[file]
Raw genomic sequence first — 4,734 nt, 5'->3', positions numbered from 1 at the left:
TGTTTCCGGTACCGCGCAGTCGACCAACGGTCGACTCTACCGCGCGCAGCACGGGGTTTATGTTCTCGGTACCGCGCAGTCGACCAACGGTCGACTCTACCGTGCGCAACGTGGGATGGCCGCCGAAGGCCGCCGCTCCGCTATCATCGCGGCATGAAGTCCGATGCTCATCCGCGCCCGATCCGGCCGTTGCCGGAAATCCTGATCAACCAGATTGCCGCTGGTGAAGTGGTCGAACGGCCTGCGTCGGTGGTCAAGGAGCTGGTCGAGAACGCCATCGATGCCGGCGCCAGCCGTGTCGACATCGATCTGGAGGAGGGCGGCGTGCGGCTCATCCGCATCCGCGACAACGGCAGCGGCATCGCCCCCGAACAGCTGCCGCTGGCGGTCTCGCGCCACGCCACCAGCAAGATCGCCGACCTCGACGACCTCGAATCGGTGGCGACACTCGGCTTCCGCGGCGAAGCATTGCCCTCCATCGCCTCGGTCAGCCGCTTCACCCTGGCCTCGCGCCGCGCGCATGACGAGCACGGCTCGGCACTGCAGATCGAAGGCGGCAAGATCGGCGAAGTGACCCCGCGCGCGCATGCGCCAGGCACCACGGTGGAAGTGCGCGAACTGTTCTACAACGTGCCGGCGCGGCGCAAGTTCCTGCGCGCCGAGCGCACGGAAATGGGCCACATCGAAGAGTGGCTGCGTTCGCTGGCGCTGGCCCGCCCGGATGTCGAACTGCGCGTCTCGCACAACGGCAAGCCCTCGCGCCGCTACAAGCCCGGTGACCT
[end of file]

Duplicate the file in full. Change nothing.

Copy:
Raw genomic sequence first — 4,734 nt, 5'->3', positions numbered from 1 at the left:
TGTTTCCGGTACCGCGCAGTCGACCAACGGTCGACTCTACCGCGCGCAGCACGGGGTTTATGTTCTCGGTACCGCGCAGTCGACCAACGGTCGACTCTACCGTGCGCAACGTGGGATGGCCGCCGAAGGCCGCCGCTCCGCTATCATCGCGGCATGAAGTCCGATGCTCATCCGCGCCCGATCCGGCCGTTGCCGGAAATCCTGATCAACCAGATTGCCGCTGGTGAAGTGGTCGAACGGCCTGCGTCGGTGGTCAAGGAGCTGGTCGAGAACGCCATCGATGCCGGCGCCAGCCGTGTCGACATCGATCTGGAGGAGGGCGGCGTGCGGCTCATCCGCATCCGCGACAACGGCAGCGGCATCGCCCCCGAACAGCTGCCGCTGGCGGTCTCGCGCCACGCCACCAGCAAGATCGCCGACCTCGACGACCTCGAATCGGTGGCGACACTCGGCTTCCGCGGCGAAGCATTGCCCTCCATCGCCTCGGTCAGCCGCTTCACCCTGGCCTCGCGCCGCGCGCATGACGAGCACGGCTCGGCACTGCAGATCGAAGGCGGCAAGATCGGCGAAGTGACCCCGCGCGCGCATGCGCCAGGCACCACGGTGGAAGTGCGCGAACTGTTCTACAACGTGCCGGCGCGGCGCAAGTTCCTGCGCGCCGAGCGCACGGAAATGGGCCACATCGAAGAGTGGCTGCGTTCGCTGGCGCTGGCCCGCCCGGATGTCGAACTGCGCGTCTCGCACAACGGCAAGCCCTCGCGCCGCTACAAGCCCGGTGACCT